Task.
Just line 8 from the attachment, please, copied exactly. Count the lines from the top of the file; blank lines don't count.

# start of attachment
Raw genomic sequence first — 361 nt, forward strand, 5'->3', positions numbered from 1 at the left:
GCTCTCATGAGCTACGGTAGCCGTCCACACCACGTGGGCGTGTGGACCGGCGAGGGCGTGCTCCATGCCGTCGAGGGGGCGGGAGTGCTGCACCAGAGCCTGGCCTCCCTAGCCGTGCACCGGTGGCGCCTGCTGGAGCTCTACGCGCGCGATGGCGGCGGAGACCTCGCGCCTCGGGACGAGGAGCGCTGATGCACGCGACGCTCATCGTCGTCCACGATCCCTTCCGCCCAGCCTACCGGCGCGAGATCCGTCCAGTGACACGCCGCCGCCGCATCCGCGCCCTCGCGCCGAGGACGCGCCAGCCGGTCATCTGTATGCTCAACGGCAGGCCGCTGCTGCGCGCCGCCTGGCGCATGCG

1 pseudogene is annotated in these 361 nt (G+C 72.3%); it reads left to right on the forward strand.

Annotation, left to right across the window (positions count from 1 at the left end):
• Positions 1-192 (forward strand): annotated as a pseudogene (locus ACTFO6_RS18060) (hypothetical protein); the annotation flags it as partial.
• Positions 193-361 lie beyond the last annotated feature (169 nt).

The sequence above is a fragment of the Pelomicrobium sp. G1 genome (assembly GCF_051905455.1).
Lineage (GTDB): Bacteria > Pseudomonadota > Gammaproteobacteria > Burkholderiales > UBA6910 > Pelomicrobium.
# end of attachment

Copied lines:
Lineage (GTDB): Bacteria > Pseudomonadota > Gammaproteobacteria > Burkholderiales > UBA6910 > Pelomicrobium.